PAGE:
Fruit varieties in El Salvador: Tropical, unique, and sometimes even fuzzy

Since our delicious trip to Colombia in May 2019, so exactly five years ago, I hadn’t been this excited to try local fruit while traveling. El Salvador, being in Central America, has a warm, tropical climate, which then makes it a great place for delicious fruit that you cannot get (or at least, get easily) in the U.S. While they have the usual fruits you’d expect, such as mangoes, pineapples, and papayas (all were extremely sweet and delicious!), we also came across and tried some new and unique ones we’d never previously tasted.

Paternas: This is one of those fruits that may appear strange to you as a Westerner if you’ve never had it. It strongly resembles petai or “stink beans” in its pod-like structure, which is HUGE. When you split the green pod open, a row of white seeds is revealed. The seeds are all covered in a soft, white, almost fuzzy marshmallow-like coating. When you eat these, you’re meant to use your teeth and scrape the white fuzzy fruit off the seeds. While the seeds should not be consumed raw (they’re quite hard), Salvadorans like to have the seeds boiled and then eat them as a snack with salt and lemon juice. This was not our favorite, as it was a bit of work and not much flesh, but it did have an interesting sweet flavor, plus a unique fuzzy texture.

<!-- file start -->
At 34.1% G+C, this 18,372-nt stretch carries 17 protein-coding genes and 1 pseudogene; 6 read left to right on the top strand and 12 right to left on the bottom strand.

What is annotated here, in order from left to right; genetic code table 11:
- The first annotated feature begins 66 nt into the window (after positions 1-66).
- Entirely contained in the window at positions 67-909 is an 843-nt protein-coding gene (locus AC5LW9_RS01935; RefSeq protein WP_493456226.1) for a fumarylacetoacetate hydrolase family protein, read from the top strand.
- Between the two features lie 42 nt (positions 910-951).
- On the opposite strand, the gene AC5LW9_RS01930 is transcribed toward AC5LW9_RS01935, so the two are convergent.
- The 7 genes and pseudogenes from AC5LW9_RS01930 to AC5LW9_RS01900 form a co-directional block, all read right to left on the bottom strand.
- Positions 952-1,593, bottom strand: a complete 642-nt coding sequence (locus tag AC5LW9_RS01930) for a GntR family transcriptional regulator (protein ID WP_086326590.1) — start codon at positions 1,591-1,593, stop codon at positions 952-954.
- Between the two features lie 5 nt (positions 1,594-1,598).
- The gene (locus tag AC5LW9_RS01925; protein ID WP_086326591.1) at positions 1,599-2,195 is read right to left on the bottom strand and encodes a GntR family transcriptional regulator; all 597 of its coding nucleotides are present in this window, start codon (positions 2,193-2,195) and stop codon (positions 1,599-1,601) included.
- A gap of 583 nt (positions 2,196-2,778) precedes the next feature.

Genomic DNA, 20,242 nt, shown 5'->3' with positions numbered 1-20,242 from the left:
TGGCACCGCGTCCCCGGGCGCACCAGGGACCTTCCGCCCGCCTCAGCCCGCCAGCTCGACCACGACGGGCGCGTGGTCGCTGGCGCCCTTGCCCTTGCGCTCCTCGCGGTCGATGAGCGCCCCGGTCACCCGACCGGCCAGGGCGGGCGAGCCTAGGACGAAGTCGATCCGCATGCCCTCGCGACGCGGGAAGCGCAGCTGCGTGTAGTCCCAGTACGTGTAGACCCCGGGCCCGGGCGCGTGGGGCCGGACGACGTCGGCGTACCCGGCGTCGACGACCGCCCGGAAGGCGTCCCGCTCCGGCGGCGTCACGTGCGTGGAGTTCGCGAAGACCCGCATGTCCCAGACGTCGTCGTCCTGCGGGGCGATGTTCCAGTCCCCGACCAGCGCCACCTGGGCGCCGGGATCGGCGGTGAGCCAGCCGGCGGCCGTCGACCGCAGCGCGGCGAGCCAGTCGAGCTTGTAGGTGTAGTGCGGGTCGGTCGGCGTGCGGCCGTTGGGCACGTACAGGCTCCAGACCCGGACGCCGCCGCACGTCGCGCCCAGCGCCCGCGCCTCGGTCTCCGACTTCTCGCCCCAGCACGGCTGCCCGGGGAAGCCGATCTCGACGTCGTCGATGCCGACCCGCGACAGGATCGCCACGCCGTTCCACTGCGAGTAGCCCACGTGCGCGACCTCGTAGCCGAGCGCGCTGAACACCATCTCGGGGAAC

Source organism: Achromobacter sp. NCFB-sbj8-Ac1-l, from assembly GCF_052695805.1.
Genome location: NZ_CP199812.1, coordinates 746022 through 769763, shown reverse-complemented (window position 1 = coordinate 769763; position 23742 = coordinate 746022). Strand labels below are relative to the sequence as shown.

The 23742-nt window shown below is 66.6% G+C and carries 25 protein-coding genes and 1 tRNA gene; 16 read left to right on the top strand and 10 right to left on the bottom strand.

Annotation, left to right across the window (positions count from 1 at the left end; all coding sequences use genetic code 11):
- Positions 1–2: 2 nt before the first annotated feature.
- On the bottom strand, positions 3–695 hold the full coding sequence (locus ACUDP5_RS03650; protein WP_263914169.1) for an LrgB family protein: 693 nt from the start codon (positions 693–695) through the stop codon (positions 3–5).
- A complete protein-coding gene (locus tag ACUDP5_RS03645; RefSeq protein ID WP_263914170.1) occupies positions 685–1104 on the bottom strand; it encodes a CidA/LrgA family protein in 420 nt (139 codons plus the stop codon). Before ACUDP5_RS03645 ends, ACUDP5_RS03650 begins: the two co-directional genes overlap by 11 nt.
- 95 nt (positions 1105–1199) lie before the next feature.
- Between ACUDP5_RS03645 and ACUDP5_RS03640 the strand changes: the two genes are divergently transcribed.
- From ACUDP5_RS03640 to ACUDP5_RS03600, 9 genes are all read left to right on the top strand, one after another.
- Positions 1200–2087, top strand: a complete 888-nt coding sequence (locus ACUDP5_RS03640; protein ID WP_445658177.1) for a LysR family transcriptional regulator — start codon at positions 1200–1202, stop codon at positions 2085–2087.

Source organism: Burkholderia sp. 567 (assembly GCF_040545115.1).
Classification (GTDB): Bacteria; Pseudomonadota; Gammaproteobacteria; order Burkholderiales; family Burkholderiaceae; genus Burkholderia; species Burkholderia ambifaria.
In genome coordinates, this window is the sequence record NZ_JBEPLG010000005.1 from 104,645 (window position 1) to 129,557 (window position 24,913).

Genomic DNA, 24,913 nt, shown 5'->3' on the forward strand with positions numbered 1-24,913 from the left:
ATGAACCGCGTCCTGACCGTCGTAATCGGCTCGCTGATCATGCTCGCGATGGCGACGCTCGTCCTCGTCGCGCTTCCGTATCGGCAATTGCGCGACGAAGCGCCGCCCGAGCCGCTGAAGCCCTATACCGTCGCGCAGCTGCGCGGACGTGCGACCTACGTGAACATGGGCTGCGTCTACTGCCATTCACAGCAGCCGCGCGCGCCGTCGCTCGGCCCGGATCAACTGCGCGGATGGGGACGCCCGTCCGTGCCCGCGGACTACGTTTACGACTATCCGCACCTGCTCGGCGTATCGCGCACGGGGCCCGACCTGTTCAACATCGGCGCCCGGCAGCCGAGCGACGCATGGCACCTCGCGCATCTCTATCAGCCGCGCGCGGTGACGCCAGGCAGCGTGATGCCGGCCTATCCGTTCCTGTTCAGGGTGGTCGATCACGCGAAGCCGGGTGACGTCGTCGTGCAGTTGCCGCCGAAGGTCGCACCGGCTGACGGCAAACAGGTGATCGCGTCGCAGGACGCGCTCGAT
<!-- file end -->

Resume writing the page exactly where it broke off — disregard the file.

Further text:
Mamones (mamon for singular): These are very sour, tangy round fruits the size of extra-large cherries with a huge pit inside. When you crack through the hard green shell, a pale salmon-pink colored flesh is revealed that is similar to that of a lychee. Some are more sweet than sour. Overall, I’d compare them to those hard warheads candies that rotted my teeth as a child: you suck on them and then spit them out. While you can certainly gnaw on the flesh, it will cause a bit of extra work for you later when you floss. Somehow, I managed to get through about three pounds of these mamones (Chris only ate about 5-6), which cost just $1 at the local market in Centro Historico! When I saw them, I remembered we had them on the road from Medellin to Guatape in Colombia. There, they are known as mamoncillo.

Mamey: These appear like the mamey in Mexico, but are a completely different fruit (Mexican mamey fruit is called sapote here in El Salvador). They have a hard, brown exterior that is rough, almost like a cross between sand paper and a mature brown coconut. Once it’s peeled, a deep red-orange flesh is revealed. It tasted like something between a mango and a papaya, with faintly sweet flesh. Some pieces were softer, while others were crunchy. We got a large bag of mamey already peeled and cut up for us at the market for $1.

Nances: These look like yellow or orange colored cherries and are of a similar size. I got a bag of these fruit from a road side fruit vendor, and I have a feeling they were not quite ripe, unfortunately. Though I have read that locals eat nances both ripe and unripe. The fruits we had purchased were already warm in a bag, and when I opened it, this very different, almost fermented smell started coming out that was reminiscent of durian in terms of its pungency. When I bit into them, they were extremely chalky in texture. I wish I had the opportunity to eat these ripe, but alas, you just can’t try everything everywhere!